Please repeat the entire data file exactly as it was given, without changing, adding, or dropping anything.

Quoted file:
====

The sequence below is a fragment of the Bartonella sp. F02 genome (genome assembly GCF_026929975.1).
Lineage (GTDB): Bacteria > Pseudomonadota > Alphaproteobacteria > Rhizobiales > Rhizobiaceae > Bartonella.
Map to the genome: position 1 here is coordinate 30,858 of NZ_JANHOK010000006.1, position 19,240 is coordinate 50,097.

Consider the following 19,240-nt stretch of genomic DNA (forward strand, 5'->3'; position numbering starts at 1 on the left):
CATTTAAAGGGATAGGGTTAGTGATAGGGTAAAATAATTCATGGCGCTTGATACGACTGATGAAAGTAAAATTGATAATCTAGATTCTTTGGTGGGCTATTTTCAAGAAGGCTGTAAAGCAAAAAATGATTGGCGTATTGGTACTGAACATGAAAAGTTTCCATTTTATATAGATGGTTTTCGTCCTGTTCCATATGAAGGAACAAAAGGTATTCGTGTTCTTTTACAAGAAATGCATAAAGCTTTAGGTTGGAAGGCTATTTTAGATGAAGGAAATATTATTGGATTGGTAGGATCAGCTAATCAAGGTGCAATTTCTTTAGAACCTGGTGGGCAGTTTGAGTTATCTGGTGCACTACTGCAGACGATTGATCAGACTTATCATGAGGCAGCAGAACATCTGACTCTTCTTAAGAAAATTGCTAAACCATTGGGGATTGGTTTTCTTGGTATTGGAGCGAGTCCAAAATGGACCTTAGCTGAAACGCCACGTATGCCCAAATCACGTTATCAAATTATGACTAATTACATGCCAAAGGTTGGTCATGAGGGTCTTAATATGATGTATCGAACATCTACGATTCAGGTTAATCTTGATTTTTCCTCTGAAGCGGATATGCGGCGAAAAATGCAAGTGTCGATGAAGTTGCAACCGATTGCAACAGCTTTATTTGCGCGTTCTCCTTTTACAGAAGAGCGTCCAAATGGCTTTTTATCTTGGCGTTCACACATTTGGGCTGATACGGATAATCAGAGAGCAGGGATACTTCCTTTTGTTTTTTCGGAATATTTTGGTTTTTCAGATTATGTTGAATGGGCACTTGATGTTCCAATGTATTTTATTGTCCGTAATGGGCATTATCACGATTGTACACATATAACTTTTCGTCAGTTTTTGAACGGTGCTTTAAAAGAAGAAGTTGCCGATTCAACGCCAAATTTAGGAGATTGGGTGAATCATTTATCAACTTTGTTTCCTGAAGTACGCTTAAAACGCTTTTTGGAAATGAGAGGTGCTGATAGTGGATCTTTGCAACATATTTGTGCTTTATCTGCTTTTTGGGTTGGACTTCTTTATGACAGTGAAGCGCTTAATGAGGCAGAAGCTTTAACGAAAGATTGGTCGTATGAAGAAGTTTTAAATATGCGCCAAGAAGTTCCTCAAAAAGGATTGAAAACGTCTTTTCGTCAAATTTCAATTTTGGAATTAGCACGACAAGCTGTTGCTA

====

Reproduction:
The sequence below is a fragment of the Bartonella sp. F02 genome (genome assembly GCF_026929975.1).
Lineage (GTDB): Bacteria > Pseudomonadota > Alphaproteobacteria > Rhizobiales > Rhizobiaceae > Bartonella.
Map to the genome: position 1 here is coordinate 30,858 of NZ_JANHOK010000006.1, position 19,240 is coordinate 50,097.

Consider the following 19,240-nt stretch of genomic DNA (forward strand, 5'->3'; position numbering starts at 1 on the left):
CATTTAAAGGGATAGGGTTAGTGATAGGGTAAAATAATTCATGGCGCTTGATACGACTGATGAAAGTAAAATTGATAATCTAGATTCTTTGGTGGGCTATTTTCAAGAAGGCTGTAAAGCAAAAAATGATTGGCGTATTGGTACTGAACATGAAAAGTTTCCATTTTATATAGATGGTTTTCGTCCTGTTCCATATGAAGGAACAAAAGGTATTCGTGTTCTTTTACAAGAAATGCATAAAGCTTTAGGTTGGAAGGCTATTTTAGATGAAGGAAATATTATTGGATTGGTAGGATCAGCTAATCAAGGTGCAATTTCTTTAGAACCTGGTGGGCAGTTTGAGTTATCTGGTGCACTACTGCAGACGATTGATCAGACTTATCATGAGGCAGCAGAACATCTGACTCTTCTTAAGAAAATTGCTAAACCATTGGGGATTGGTTTTCTTGGTATTGGAGCGAGTCCAAAATGGACCTTAGCTGAAACGCCACGTATGCCCAAATCACGTTATCAAATTATGACTAATTACATGCCAAAGGTTGGTCATGAGGGTCTTAATATGATGTATCGAACATCTACGATTCAGGTTAATCTTGATTTTTCCTCTGAAGCGGATATGCGGCGAAAAATGCAAGTGTCGATGAAGTTGCAACCGATTGCAACAGCTTTATTTGCGCGTTCTCCTTTTACAGAAGAGCGTCCAAATGGCTTTTTATCTTGGCGTTCACACATTTGGGCTGATACGGATAATCAGAGAGCAGGGATACTTCCTTTTGTTTTTTCGGAATATTTTGGTTTTTCAGATTATGTTGAATGGGCACTTGATGTTCCAATGTATTTTATTGTCCGTAATGGGCATTATCACGATTGTACACATATAACTTTTCGTCAGTTTTTGAACGGTGCTTTAAAAGAAGAAGTTGCCGATTCAACGCCAAATTTAGGAGATTGGGTGAATCATTTATCAACTTTGTTTCCTGAAGTACGCTTAAAACGCTTTTTGGAAATGAGAGGTGCTGATAGTGGATCTTTGCAACATATTTGTGCTTTATCTGCTTTTTGGGTTGGACTTCTTTATGACAGTGAAGCGCTTAATGAGGCAGAAGCTTTAACGAAAGATTGGTCGTATGAAGAAGTTTTAAATATGCGCCAAGAAGTTCCTCAAAAAGGATTGAAAACGTCTTTTCGTCAAATTTCAATTTTGGAATTAGCACGACAAGCTGTTGCTA